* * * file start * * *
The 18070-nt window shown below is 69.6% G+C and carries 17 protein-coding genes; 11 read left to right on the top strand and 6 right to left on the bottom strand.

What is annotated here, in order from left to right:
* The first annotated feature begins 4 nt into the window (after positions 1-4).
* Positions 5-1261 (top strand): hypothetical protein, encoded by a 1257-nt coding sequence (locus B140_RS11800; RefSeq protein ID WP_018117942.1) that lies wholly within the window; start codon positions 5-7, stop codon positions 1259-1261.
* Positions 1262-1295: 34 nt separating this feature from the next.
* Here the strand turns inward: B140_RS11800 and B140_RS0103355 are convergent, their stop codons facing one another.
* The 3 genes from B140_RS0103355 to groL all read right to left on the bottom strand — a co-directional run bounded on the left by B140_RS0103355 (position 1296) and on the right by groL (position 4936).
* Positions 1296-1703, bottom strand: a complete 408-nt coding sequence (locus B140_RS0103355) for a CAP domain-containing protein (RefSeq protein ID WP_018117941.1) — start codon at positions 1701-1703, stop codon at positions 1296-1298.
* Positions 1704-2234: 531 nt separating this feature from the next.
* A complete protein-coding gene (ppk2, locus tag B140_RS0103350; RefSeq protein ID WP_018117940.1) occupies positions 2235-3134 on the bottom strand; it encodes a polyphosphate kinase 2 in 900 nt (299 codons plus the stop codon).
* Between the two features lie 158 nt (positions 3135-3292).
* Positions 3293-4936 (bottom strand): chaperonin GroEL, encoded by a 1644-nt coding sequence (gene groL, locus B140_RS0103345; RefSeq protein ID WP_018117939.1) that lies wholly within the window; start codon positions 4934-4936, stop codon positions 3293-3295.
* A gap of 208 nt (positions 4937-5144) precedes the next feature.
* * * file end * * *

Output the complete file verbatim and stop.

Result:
The 18070-nt window shown below is 69.6% G+C and carries 17 protein-coding genes; 11 read left to right on the top strand and 6 right to left on the bottom strand.

What is annotated here, in order from left to right:
* The first annotated feature begins 4 nt into the window (after positions 1-4).
* Positions 5-1261 (top strand): hypothetical protein, encoded by a 1257-nt coding sequence (locus B140_RS11800; RefSeq protein ID WP_018117942.1) that lies wholly within the window; start codon positions 5-7, stop codon positions 1259-1261.
* Positions 1262-1295: 34 nt separating this feature from the next.
* Here the strand turns inward: B140_RS11800 and B140_RS0103355 are convergent, their stop codons facing one another.
* The 3 genes from B140_RS0103355 to groL all read right to left on the bottom strand — a co-directional run bounded on the left by B140_RS0103355 (position 1296) and on the right by groL (position 4936).
* Positions 1296-1703, bottom strand: a complete 408-nt coding sequence (locus B140_RS0103355) for a CAP domain-containing protein (RefSeq protein ID WP_018117941.1) — start codon at positions 1701-1703, stop codon at positions 1296-1298.
* Positions 1704-2234: 531 nt separating this feature from the next.
* A complete protein-coding gene (ppk2, locus tag B140_RS0103350; RefSeq protein ID WP_018117940.1) occupies positions 2235-3134 on the bottom strand; it encodes a polyphosphate kinase 2 in 900 nt (299 codons plus the stop codon).
* Between the two features lie 158 nt (positions 3135-3292).
* Positions 3293-4936 (bottom strand): chaperonin GroEL, encoded by a 1644-nt coding sequence (gene groL, locus B140_RS0103345; RefSeq protein ID WP_018117939.1) that lies wholly within the window; start codon positions 4934-4936, stop codon positions 3293-3295.
* A gap of 208 nt (positions 4937-5144) precedes the next feature.